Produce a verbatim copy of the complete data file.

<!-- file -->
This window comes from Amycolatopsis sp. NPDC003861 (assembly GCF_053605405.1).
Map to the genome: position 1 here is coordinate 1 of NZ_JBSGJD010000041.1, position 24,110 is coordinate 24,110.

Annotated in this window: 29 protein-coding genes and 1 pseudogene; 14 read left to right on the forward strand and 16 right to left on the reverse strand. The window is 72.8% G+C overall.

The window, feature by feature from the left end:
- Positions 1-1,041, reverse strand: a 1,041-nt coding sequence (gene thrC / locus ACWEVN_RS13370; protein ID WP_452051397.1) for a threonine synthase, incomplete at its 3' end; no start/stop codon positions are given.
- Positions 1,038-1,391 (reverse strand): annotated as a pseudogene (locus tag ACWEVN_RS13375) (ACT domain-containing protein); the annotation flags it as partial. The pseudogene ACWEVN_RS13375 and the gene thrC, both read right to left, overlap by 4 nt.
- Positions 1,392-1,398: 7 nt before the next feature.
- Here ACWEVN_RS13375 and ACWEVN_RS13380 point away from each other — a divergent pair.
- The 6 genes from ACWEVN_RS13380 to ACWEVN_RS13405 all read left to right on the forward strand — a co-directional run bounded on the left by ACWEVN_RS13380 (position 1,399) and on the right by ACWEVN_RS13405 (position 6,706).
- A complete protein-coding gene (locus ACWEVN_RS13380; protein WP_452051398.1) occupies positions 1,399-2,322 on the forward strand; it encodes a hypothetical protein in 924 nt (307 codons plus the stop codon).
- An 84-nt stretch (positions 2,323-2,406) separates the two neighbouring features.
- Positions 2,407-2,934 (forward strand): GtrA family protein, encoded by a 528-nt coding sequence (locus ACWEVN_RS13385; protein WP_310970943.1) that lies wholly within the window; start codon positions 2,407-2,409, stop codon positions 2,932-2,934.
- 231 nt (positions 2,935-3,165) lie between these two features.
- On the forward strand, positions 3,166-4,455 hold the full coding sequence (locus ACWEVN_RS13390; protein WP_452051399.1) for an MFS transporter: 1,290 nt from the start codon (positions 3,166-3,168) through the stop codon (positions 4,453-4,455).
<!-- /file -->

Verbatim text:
This window comes from Amycolatopsis sp. NPDC003861 (assembly GCF_053605405.1).
Map to the genome: position 1 here is coordinate 1 of NZ_JBSGJD010000041.1, position 24,110 is coordinate 24,110.

Annotated in this window: 29 protein-coding genes and 1 pseudogene; 14 read left to right on the forward strand and 16 right to left on the reverse strand. The window is 72.8% G+C overall.

The window, feature by feature from the left end:
- Positions 1-1,041, reverse strand: a 1,041-nt coding sequence (gene thrC / locus ACWEVN_RS13370; protein ID WP_452051397.1) for a threonine synthase, incomplete at its 3' end; no start/stop codon positions are given.
- Positions 1,038-1,391 (reverse strand): annotated as a pseudogene (locus tag ACWEVN_RS13375) (ACT domain-containing protein); the annotation flags it as partial. The pseudogene ACWEVN_RS13375 and the gene thrC, both read right to left, overlap by 4 nt.
- Positions 1,392-1,398: 7 nt before the next feature.
- Here ACWEVN_RS13375 and ACWEVN_RS13380 point away from each other — a divergent pair.
- The 6 genes from ACWEVN_RS13380 to ACWEVN_RS13405 all read left to right on the forward strand — a co-directional run bounded on the left by ACWEVN_RS13380 (position 1,399) and on the right by ACWEVN_RS13405 (position 6,706).
- A complete protein-coding gene (locus ACWEVN_RS13380; protein WP_452051398.1) occupies positions 1,399-2,322 on the forward strand; it encodes a hypothetical protein in 924 nt (307 codons plus the stop codon).
- An 84-nt stretch (positions 2,323-2,406) separates the two neighbouring features.
- Positions 2,407-2,934 (forward strand): GtrA family protein, encoded by a 528-nt coding sequence (locus ACWEVN_RS13385; protein WP_310970943.1) that lies wholly within the window; start codon positions 2,407-2,409, stop codon positions 2,932-2,934.
- 231 nt (positions 2,935-3,165) lie between these two features.
- On the forward strand, positions 3,166-4,455 hold the full coding sequence (locus ACWEVN_RS13390; protein WP_452051399.1) for an MFS transporter: 1,290 nt from the start codon (positions 3,166-3,168) through the stop codon (positions 4,453-4,455).